- August 21, Slumdog Millionaire, Chicago International Film Festival
To learn more about the films presented, directions to Millennium Park, and park rules, visit www.MillenniumPark.org.
About the Black Harvest Film Festival:
The Black Harvest Film Festival is Chicago’s largest- and longest-running Black film festival and the Gene Siskel Film Center’s most vibrant annual showcase featuring provocative films that tell stories, spark lively discussions, and address issues relating to the Black experience. Every August, Black Harvest features Chicago premieres, filmmaker appearances, panel discussions, and special events. Presented are a combined total of more than 60 features, documentaries, and shorts, including a number connected to Chicago, affirming the city’s role as a vital center for independent filmmaking. www.siskelfilmcenter.org/blackharvest
About the Gene Siskel Film Center of the School of the Art Institute of Chicago:
Since 1972, the Gene Siskel Film Center of the School of the Art Institute of Chicago has presented cutting edge cinema to an annual audience that has grown to 85,000. The Film Center’s programming includes annual film festivals that celebrate diverse voices and international cultures, premieres of trailblazing work by today’s independent filmmakers, restorations and revivals of essential films from cinema history, and insightful provocative discussions with filmmakers and media artists. Altogether, the Film Center hosts more than 1,600 screenings and 200 filmmaker appearances every year. The Film Center was renamed the Gene Siskel Film Center in 2000 after the late, nationally-celebrated film critic, Gene Siskel. Visit www.siskelfilmcenter.org to learn more and find out what’s playing today.
About the Chicago Department of Cultural Affairs and Special Events:
The Department of Cultural Affairs and Special Events is dedicated to enriching Chicago’s artistic vitality and cultural vibrancy. This includes fostering the development of Chicago’s non-profit arts sector, independent working artists and for-profit arts businesses; providing a framework to guide the City’s future cultural and economic growth, via the 2012 Chicago Cultural Plan; marketing the City’s cultural assets to a worldwide audience; and presenting high-quality, free and affordable cultural programs for residents and visitors.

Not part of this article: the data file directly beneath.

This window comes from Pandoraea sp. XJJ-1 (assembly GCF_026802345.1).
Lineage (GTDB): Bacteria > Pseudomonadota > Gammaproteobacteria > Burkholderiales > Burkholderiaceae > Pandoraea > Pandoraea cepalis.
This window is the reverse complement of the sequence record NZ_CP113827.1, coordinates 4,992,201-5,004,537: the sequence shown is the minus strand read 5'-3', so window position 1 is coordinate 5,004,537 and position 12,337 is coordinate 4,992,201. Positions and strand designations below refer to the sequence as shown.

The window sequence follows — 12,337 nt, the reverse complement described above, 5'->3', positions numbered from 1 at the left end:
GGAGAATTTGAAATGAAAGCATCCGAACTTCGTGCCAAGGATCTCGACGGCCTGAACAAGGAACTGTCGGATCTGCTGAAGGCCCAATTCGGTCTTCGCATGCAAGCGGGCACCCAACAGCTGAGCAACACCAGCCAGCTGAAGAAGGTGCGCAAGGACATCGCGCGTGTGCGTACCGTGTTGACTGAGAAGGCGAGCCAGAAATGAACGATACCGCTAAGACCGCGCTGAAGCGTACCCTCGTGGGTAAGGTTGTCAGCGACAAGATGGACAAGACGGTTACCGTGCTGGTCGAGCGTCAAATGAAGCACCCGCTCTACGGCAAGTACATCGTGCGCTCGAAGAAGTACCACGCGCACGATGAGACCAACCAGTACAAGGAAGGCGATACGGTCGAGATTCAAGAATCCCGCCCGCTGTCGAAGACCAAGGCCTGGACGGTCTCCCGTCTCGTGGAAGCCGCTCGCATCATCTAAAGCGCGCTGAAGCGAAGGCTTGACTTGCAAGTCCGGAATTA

About the Millennium Park Foundation:
The Millennium Park Foundation, a private, philanthropic not-for-profit partner, was created in 1998 to support the City of Chicago’s efforts in the design, construction and management of Millennium Park. It is the steward of Millennium Park’s internationally-recognized icons and public features. These include the prestigious Jay Pritzker Pavilion and dramatic BP Pedestrian Bridge, world-renowned Cloud Gate and Lurie Garden, iconic Crown Fountain, and exquisite Boeing Galleries for public art exhibitions. Through its ongoing development initiatives, the Millennium Park Foundation is dedicated to keeping Millennium Park a free and accessible venue for all Chicagoans today, and for generations to come.
ROOF on theWit Movie Monday Series
A must see this year is experiencing ROOF on theWit’s Movie Monday series. Beginning June 4 with the smash hit “Black Panther,” movies will start at 8:30 p.m. on the rooftop that kicked off Chicago’s rooftop craze, ROOF on theWit hotel, 201 N. State St. These events are 21+ and include complimentary popcorn for attendees.
The dates for this summer series include (subject to change): Phone: 312-239-9502.
June 4 – Black Panther
June 25 – Pulp Fiction
July 2 – Molly’s Game
July 23 – Dirty Dancing
July 30 – Ready Player One
August 13 – Pretty Woman
August 20 – Spider-Man: Homecoming
August 27 – I, Tonya
September 10 – Blues Brothers